interventions with sport performers. Sport, Exercise, and Performance Psychology, 1(3)
173-193. ISSN 2157-3905
Santos, R., De Guzman, T., Yabut, E., et.al (2012). Frequency Distribution. Statistics.
(Centro Escolar University Manila)
Singh, A. (2003) Stress, Sports, and Performance. Serendip Studio
Tan, M. (2006). Stress and the Filipino. Philippine Center for Investigative Journalism
http://www.thesportinmind.com/articles/stress-in-sport/
http://en.wikipedia.org/wiki/Stress_management
http://www.essortment.com/stress-management-techniques-college-students-40346.html
http://www.brianmac.co.uk/stress.htm

43

APPENDICES

44

Appendix A
Sample Letter of Request

February 09, 2015

Dr. Carlito B. Olaer


VP, Student Affairs Office
Centro Escolar University

Dear Sir:
We, bona fide Psychology students of Centro Escolar University from section 2-A, are
currently conducting an undergraduate research titled The Efficiency of Stress
Management in Sports and Academic Performances of Varsity Players in CEU
Manila, as a partial requirement for our course in Communication Skills 14.
In connection with this, we are asking for your permission to allow us to conduct a brief
interview with the coach and Team captain of the following:
1. University Pep Squad
2. Mens Basketball
3. Womens Basketball
4. Womens Volleyball
5. Mens Futsal
6. Badminton
7. Swimming
Only ten (10) randomly selected players of each team will participate as the respondents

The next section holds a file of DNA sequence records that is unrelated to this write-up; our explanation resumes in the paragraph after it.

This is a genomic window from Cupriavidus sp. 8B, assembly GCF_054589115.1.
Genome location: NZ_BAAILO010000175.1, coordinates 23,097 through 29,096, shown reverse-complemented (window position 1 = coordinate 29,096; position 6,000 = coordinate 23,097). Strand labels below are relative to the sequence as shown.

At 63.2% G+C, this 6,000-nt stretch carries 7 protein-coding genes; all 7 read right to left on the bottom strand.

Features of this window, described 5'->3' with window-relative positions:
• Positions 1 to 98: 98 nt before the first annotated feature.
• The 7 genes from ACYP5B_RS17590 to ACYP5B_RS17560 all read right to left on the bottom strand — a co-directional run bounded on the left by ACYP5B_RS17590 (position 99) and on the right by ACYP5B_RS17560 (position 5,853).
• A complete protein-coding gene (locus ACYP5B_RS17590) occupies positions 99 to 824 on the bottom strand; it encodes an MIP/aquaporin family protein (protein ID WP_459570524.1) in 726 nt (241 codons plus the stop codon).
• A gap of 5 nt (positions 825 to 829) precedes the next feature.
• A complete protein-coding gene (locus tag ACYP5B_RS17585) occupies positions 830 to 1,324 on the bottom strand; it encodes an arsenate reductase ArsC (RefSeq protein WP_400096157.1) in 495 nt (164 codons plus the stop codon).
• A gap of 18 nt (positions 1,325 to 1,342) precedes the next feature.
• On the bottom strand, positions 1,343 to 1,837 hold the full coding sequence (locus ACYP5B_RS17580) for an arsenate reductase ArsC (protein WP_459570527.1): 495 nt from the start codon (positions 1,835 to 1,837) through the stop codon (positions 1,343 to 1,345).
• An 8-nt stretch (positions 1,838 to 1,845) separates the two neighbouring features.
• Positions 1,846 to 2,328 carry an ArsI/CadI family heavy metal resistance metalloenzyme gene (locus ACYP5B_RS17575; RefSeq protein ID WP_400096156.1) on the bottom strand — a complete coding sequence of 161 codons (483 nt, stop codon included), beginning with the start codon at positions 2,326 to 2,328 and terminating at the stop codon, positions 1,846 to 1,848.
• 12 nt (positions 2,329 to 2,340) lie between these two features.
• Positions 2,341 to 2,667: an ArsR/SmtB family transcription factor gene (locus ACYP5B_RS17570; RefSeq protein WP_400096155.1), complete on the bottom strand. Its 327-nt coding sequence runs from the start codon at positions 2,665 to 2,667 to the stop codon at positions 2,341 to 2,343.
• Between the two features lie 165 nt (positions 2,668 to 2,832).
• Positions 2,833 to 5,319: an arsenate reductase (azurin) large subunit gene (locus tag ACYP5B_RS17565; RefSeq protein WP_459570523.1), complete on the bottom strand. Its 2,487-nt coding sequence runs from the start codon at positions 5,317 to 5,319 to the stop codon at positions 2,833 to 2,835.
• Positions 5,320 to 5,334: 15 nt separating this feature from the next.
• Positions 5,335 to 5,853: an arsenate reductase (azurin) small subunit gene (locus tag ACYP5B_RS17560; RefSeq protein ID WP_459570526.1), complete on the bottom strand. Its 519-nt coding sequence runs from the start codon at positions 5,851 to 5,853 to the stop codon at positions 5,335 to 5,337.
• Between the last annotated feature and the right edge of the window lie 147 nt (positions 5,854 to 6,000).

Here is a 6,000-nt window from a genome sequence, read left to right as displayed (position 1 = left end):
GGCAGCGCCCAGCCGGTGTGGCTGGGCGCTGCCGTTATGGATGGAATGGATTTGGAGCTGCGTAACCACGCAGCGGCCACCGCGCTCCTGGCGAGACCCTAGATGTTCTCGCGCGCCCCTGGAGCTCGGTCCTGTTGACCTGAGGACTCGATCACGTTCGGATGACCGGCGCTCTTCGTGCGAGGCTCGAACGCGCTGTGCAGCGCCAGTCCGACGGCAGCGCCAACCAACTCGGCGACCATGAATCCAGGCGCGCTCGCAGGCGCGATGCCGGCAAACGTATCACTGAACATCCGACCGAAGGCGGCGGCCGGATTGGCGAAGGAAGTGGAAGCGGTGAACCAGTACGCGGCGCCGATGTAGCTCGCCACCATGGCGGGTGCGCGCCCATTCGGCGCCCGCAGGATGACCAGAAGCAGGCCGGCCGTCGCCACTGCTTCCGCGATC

of our thesis. Rest assured that all the data gathered will be kept confidentially and for
research purpose only.
We hope for your favorable action on our request. Thank you.

Respectfully yours,

Mangandi, Krizelle Raine V.


BSPSY2A

45

Appendix B
Sample Letter of Request to Coach
February 09, 2015

Mr. Vincent Raphael Manarang


Head Coach, Pep Squad
Centro Escolar University
Mendiola, Manila

Dear Sir:

We, bona fide Psychology students of Centro Escolar University from section 2-A, are
currently conducting an undergraduate research titled The Efficiency of Stress
Management in Sports and Academic Performances of Varsity Players in CEU
Manila, as a partial requirement for our course in Communication Skills 14.
In connection with this, we are asking for your permission to allow us to undergo a
survey to the players that will be used as the respondents of our thesis, and to conduct a
brief interview with the coach and team captain of the following:
1. University Pep Squad
2. Mens Basketball